Reason TWO starting an exercise program is daunting
You’ve got limiting beliefs – stinking thinking – about health habits. Your thoughts may tend to spill over to other areas of your life too, but certainly they limit permanent health habit adoption or stopping habits that interfere with your starting and exercise program.
I’m going to identify 10 patterns of limited thinking (that’s a lot of ways we can screw up). You may identify with more than one. Trained in exercise and sport psychology along with kinesiology, I’ve worked with clients and students on behavior change for 34 years. Among my private coaching clients (and me; none of us is immune to the occasional stinking thinking), there have been patterns of thinking that either are changed quickly and allow someone to pivot and move forward, or that tend to keep us stuck for longer than we’d like. It can take as little as 90 seconds to work through an emotion triggered by a thought.
So, even if you’ve been stuck for years, whatever you’re about to do next, does not have to be a replay of those events.
It’s not discipline or willpower. It’s desire to change and the way you think about or process what happens or doesn’t that most influence your rate of success. Notice I didn’t mention failure: if you’re still trying there isn’t any failure. There may be some “juice” you get from just being in this space of limbo not really changing, just going through the motions.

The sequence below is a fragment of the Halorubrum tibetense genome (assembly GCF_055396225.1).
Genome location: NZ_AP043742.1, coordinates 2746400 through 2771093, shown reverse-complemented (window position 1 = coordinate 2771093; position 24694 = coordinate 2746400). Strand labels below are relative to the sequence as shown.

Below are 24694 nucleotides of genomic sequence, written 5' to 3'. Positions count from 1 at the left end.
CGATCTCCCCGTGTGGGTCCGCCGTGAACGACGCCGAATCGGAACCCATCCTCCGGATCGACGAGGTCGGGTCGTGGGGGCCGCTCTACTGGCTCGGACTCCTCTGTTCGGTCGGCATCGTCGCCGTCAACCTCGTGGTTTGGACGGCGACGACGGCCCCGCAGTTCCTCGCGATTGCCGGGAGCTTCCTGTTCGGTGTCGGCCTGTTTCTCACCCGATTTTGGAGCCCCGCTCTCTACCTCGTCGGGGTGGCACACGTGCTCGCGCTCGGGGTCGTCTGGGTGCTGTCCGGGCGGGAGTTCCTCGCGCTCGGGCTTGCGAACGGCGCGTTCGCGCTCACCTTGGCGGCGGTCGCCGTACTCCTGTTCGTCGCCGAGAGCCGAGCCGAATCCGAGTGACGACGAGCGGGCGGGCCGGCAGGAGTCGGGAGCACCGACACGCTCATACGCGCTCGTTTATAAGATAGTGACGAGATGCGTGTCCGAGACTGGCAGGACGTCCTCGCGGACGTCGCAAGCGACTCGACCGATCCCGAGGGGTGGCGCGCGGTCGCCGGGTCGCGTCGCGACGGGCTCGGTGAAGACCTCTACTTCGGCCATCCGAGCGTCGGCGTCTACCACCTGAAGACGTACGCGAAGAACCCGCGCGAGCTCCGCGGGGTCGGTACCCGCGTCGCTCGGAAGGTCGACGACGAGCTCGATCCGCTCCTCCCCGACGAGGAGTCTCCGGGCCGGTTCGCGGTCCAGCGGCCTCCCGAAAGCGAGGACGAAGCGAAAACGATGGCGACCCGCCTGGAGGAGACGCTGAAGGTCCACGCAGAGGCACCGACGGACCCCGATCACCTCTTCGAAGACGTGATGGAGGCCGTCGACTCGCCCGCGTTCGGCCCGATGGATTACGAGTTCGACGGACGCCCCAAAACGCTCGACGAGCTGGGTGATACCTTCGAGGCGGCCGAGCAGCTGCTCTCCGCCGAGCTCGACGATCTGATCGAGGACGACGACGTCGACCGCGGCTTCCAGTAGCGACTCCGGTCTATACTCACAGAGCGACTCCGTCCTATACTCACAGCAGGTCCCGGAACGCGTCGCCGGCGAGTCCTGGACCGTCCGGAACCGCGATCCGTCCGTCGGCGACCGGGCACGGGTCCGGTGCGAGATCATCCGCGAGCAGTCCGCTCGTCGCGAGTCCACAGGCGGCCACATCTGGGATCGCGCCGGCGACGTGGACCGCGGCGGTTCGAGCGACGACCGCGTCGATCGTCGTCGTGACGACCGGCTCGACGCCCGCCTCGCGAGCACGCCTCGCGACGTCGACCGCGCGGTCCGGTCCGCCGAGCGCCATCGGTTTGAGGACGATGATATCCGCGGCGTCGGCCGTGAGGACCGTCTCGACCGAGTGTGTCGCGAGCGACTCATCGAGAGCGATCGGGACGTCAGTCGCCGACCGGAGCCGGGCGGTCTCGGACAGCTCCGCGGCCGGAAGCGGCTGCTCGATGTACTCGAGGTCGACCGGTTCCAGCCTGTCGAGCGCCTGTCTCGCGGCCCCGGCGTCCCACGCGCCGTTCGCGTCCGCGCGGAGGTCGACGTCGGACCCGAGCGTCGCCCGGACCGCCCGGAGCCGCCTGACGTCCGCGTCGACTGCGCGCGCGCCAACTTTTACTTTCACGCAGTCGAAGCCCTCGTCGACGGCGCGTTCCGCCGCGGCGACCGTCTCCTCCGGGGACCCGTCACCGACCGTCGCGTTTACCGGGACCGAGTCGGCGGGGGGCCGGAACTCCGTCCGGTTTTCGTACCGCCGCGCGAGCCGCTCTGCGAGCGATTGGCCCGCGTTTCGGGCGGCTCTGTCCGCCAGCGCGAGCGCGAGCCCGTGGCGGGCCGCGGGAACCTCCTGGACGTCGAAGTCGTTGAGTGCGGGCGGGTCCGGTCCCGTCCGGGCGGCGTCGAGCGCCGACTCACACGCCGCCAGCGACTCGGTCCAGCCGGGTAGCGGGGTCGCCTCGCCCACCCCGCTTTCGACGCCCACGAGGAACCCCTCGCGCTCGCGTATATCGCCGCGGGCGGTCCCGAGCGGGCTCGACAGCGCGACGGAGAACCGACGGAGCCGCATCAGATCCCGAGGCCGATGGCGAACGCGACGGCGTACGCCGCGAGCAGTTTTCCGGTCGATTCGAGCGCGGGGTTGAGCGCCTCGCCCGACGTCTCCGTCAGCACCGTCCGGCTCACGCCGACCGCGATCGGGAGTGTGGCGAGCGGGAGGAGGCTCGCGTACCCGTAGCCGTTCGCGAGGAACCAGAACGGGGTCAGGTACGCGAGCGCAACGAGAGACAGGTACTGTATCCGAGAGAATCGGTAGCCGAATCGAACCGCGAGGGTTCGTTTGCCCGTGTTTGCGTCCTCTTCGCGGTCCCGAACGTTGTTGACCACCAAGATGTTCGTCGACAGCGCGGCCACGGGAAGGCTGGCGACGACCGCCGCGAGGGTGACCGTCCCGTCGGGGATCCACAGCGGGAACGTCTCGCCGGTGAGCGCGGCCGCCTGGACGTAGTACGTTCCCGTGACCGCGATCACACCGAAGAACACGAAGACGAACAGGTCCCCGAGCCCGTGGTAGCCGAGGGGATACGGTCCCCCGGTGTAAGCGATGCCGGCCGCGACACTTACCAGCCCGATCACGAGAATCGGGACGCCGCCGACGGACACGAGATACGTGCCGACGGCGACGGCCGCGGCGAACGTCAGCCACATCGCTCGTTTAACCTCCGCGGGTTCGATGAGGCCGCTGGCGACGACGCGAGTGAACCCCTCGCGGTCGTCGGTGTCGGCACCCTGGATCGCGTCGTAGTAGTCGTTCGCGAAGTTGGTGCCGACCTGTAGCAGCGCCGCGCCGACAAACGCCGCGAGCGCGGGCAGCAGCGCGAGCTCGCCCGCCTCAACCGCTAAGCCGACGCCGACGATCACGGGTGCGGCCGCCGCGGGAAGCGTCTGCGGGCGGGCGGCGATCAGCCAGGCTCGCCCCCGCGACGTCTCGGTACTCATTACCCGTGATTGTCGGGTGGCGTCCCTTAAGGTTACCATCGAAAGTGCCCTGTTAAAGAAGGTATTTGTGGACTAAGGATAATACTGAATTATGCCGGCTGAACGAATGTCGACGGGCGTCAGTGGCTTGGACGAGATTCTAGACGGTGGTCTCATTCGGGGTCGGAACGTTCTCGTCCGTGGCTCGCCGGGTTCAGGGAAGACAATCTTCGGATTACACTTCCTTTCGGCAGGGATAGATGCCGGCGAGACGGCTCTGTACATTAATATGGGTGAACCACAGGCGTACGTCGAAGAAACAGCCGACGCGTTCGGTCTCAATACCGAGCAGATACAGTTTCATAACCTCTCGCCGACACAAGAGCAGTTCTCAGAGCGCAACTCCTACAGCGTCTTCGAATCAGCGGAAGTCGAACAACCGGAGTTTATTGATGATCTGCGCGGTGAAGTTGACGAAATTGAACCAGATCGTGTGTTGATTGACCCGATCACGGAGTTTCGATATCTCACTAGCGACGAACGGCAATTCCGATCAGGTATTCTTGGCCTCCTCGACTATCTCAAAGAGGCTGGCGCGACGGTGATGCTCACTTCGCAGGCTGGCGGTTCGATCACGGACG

Do you keep buying programs? We usually follow people that are already going in the direction we want to go in. So if you find an expert you believe in and yet you can’t get your arms around making the changes the expert is asking you to make, you’ll hop to the next program and spend time on Facebook joining group after group without ever taking action. A woman recently requested access to one of our Flipping 50 private program groups who already belonged to 36 groups. Thirty-six! My suggestion for her would be to go on a Facebook diet and substitute a walk for all that time online. That’s a business opportunity for someone! I’d call it the Facebook Diet. The marketing materials would say, “Is Facebook Making You Fat?”